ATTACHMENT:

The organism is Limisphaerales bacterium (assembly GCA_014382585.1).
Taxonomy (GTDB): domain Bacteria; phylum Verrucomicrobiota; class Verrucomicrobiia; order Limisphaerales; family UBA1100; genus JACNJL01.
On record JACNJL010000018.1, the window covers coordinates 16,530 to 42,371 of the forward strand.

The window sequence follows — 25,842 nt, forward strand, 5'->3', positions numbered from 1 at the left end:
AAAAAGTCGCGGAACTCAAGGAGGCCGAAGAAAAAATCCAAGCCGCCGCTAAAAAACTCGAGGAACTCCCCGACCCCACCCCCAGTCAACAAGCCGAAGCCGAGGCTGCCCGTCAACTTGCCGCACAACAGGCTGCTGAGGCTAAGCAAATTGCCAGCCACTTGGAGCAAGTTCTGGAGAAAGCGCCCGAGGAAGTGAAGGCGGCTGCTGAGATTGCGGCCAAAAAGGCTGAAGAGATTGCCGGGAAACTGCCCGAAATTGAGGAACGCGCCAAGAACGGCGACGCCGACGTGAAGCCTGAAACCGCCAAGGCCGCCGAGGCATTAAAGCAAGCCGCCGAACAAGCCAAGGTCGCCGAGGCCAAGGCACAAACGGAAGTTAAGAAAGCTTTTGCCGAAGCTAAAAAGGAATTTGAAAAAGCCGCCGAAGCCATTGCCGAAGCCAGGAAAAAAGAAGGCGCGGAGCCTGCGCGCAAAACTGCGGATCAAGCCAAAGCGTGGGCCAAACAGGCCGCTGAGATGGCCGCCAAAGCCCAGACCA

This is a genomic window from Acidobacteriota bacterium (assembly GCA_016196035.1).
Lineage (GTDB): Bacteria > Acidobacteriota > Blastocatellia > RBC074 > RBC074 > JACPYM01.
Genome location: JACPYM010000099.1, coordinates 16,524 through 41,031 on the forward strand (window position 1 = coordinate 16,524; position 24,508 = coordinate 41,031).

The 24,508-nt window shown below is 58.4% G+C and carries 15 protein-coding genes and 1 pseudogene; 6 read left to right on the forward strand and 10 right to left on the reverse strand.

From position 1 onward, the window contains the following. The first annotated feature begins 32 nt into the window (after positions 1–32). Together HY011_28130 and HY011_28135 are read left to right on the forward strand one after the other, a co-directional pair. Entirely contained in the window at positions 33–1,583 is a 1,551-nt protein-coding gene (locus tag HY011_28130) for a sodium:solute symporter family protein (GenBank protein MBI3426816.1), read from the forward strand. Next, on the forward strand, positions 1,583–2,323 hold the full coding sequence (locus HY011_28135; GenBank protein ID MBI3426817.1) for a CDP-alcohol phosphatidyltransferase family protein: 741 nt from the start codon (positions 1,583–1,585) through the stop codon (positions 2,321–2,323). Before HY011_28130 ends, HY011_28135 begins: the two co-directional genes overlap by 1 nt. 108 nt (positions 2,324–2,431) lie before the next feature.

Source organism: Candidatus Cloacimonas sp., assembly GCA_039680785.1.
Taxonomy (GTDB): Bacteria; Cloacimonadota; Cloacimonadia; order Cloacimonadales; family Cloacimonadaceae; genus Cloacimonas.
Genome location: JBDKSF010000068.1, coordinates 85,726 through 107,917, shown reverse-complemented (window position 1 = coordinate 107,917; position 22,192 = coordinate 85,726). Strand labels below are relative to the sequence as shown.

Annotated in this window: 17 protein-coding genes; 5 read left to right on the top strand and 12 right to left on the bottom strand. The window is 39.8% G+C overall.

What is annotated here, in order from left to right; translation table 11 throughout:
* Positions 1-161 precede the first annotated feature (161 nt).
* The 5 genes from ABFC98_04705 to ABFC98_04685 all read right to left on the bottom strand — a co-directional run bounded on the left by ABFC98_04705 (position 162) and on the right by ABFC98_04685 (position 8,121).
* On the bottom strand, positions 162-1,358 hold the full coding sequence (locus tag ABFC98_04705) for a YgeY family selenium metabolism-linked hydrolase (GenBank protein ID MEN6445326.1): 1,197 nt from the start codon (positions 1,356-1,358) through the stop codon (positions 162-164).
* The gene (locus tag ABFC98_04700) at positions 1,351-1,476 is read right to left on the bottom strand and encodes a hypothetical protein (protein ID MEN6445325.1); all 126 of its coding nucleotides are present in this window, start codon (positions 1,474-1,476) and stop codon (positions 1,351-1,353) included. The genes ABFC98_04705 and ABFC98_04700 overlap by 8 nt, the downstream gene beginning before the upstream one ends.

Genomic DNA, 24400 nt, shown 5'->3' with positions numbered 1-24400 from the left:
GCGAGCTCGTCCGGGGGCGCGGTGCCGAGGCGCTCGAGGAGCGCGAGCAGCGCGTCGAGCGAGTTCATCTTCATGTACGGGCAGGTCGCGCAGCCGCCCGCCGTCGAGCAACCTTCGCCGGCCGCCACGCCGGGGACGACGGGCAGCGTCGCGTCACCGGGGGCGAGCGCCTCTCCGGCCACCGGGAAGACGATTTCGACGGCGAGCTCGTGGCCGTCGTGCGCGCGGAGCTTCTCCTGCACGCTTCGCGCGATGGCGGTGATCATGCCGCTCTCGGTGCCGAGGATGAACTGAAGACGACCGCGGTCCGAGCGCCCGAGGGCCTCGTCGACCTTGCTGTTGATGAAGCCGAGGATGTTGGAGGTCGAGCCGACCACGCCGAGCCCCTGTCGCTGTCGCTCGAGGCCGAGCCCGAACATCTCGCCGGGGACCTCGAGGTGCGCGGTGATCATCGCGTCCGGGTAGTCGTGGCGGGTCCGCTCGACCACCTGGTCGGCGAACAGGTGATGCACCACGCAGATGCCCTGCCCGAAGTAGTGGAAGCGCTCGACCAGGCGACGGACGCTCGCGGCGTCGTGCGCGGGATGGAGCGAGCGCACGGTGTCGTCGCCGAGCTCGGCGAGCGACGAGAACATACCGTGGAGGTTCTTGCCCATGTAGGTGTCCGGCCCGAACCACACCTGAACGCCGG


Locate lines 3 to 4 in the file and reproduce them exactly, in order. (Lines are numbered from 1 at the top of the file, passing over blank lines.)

On record JACNJL010000018.1, the window covers coordinates 16,530 to 42,371 of the forward strand.

The window sequence follows — 25,842 nt, forward strand, 5'->3', positions numbered from 1 at the left end: